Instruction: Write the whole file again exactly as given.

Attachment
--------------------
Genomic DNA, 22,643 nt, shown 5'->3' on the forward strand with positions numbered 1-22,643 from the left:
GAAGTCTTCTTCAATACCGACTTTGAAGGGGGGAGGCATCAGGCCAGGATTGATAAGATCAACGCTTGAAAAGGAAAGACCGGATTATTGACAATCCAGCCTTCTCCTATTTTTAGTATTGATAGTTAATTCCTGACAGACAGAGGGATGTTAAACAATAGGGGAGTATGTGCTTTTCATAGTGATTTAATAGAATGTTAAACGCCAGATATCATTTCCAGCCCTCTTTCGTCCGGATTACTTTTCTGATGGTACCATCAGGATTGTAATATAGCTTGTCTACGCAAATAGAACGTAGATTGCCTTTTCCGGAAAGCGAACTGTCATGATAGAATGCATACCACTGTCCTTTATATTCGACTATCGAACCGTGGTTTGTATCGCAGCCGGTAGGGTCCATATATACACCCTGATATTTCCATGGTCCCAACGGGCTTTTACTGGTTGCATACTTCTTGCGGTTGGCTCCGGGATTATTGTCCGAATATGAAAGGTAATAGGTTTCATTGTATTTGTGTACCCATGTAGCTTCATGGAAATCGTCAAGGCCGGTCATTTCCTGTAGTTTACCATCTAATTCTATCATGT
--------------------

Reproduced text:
Genomic DNA, 22,643 nt, shown 5'->3' on the forward strand with positions numbered 1-22,643 from the left:
GAAGTCTTCTTCAATACCGACTTTGAAGGGGGGAGGCATCAGGCCAGGATTGATAAGATCAACGCTTGAAAAGGAAAGACCGGATTATTGACAATCCAGCCTTCTCCTATTTTTAGTATTGATAGTTAATTCCTGACAGACAGAGGGATGTTAAACAATAGGGGAGTATGTGCTTTTCATAGTGATTTAATAGAATGTTAAACGCCAGATATCATTTCCAGCCCTCTTTCGTCCGGATTACTTTTCTGATGGTACCATCAGGATTGTAATATAGCTTGTCTACGCAAATAGAACGTAGATTGCCTTTTCCGGAAAGCGAACTGTCATGATAGAATGCATACCACTGTCCTTTATATTCGACTATCGAACCGTGGTTTGTATCGCAGCCGGTAGGGTCCATATATACACCCTGATATTTCCATGGTCCCAACGGGCTTTTACTGGTTGCATACTTCTTGCGGTTGGCTCCGGGATTATTGTCCGAATATGAAAGGTAATAGGTTTCATTGTATTTGTGTACCCATGTAGCTTCATGGAAATCGTCAAGGCCGGTCATTTCCTGTAGTTTACCATCTAATTCTATCATGT